The silver is mine, and the gold is mine, declares the Lord—Haggai 2:8
Three weeks ago now we began discussing the important subject of Christian stewardship. The last two weeks we considered stewardship of time and gifts. Today we are wrapping up this series by looking at the stewardship of our money and resources.
One of the most haunting parables Jesus tells is in Luke 12. Once upon a time there was a rich man whose land produced plenty. When he ran out of space to store his crops, he decided to tear down the barns and build bigger ones. Considering his condition, he said, “Soul, you have ample goods laid up for many years: relax, eat, drink, be merry.” Little did he know, the rich man had run out of time. God said to him, “Fool! This night your soul is required of you.” At the end of the story, Jesus says, “So is the one who lays up treasure for himself and is not rich toward God.”
Interestingly, Jesus talks about money three times more than he talks about heaven or hell. That’s a startling fact, but if you pause to consider it, it makes perfect sense. Jesus knows that we cannot serve God and money (Matthew 6:24), so wherever it is you find your treasure, you can be certain of one thing—there your heart will be also (Matthew 6:21). True religion is heart religion. The question, “Where is your heart?” is an all-important question.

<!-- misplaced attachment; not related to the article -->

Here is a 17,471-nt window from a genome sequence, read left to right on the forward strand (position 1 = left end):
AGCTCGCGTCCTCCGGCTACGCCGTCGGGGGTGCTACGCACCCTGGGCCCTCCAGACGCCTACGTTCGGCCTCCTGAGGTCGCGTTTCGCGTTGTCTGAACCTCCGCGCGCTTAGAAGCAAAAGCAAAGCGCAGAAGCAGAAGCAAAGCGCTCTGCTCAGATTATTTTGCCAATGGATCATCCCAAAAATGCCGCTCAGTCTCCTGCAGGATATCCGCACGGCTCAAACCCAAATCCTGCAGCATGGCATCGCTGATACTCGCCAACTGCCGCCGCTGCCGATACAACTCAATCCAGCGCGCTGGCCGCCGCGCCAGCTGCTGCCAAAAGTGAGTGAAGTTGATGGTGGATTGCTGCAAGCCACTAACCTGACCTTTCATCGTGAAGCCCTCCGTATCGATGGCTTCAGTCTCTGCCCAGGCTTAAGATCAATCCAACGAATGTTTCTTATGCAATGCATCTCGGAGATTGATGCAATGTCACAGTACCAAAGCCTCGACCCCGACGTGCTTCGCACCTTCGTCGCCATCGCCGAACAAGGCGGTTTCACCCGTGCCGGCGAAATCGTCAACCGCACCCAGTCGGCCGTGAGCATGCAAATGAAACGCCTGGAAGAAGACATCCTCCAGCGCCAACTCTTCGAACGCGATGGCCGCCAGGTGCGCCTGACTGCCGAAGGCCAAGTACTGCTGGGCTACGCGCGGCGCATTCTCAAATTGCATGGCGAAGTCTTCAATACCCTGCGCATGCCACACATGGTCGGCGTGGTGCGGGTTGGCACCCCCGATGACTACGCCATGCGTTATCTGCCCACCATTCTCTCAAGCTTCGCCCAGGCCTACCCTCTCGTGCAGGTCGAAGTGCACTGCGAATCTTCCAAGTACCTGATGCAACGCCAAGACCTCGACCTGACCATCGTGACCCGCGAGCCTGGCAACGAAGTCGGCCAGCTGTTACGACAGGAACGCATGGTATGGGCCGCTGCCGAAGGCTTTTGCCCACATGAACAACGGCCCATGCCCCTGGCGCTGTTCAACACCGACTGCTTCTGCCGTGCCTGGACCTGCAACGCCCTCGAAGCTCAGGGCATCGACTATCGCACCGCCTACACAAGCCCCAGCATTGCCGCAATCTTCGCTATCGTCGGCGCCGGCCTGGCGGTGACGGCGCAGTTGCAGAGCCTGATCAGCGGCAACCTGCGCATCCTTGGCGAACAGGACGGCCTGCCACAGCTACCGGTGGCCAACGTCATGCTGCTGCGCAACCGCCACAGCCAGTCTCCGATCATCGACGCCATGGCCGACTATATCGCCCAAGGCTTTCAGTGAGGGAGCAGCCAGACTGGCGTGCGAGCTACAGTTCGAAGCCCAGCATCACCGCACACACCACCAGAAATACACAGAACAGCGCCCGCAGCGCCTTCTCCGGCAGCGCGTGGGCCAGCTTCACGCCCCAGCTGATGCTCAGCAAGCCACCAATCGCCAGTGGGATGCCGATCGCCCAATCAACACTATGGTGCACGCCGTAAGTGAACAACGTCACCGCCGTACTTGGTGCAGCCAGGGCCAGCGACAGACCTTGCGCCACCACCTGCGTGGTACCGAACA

When it comes to giving money to the church, we’ll often ask questions like, “Does God require that I give 10 percent of my income?” or “Does God want me to give from my gross or net?” These are fine questions in and of themselves, and at some later time, it would be appropriate to consider them. But to be honest, questions like these often indicate a deeper heart problem. The unspoken question lurking beneath the surface for some is, “How little can I give and God still be pleased with me?” If this question lies at the bottom, we have not even begun to grasp gospel generosity.
For starters, no amount of giving can make you pleasing to God. Your good deeds are but filthy rags (Isaiah 64:6). Further, your relationship to God is never based on what you do; it’s based on what Jesus Christ has done for you in the gospel. That’s good news, right? But here’s the flip side. If you have truly received the Savior who became poor that you might become rich (II Corinthians 8:8-9), then without a doubt, your life will bear a striking resemblance.
In thinking through the implications personally for my life, I’m asking myself this question today, “Nate, when you look at your budget, is there any evidence that God is the priority in your life?” Being honest, there are things I’m encouraged about, and there are areas where I can see that God wants to increase my love and commitment to Christ by rearranging the priorities in my spending and saving patterns. Let us together commit to give (and live) like the gospel is true. Because it is!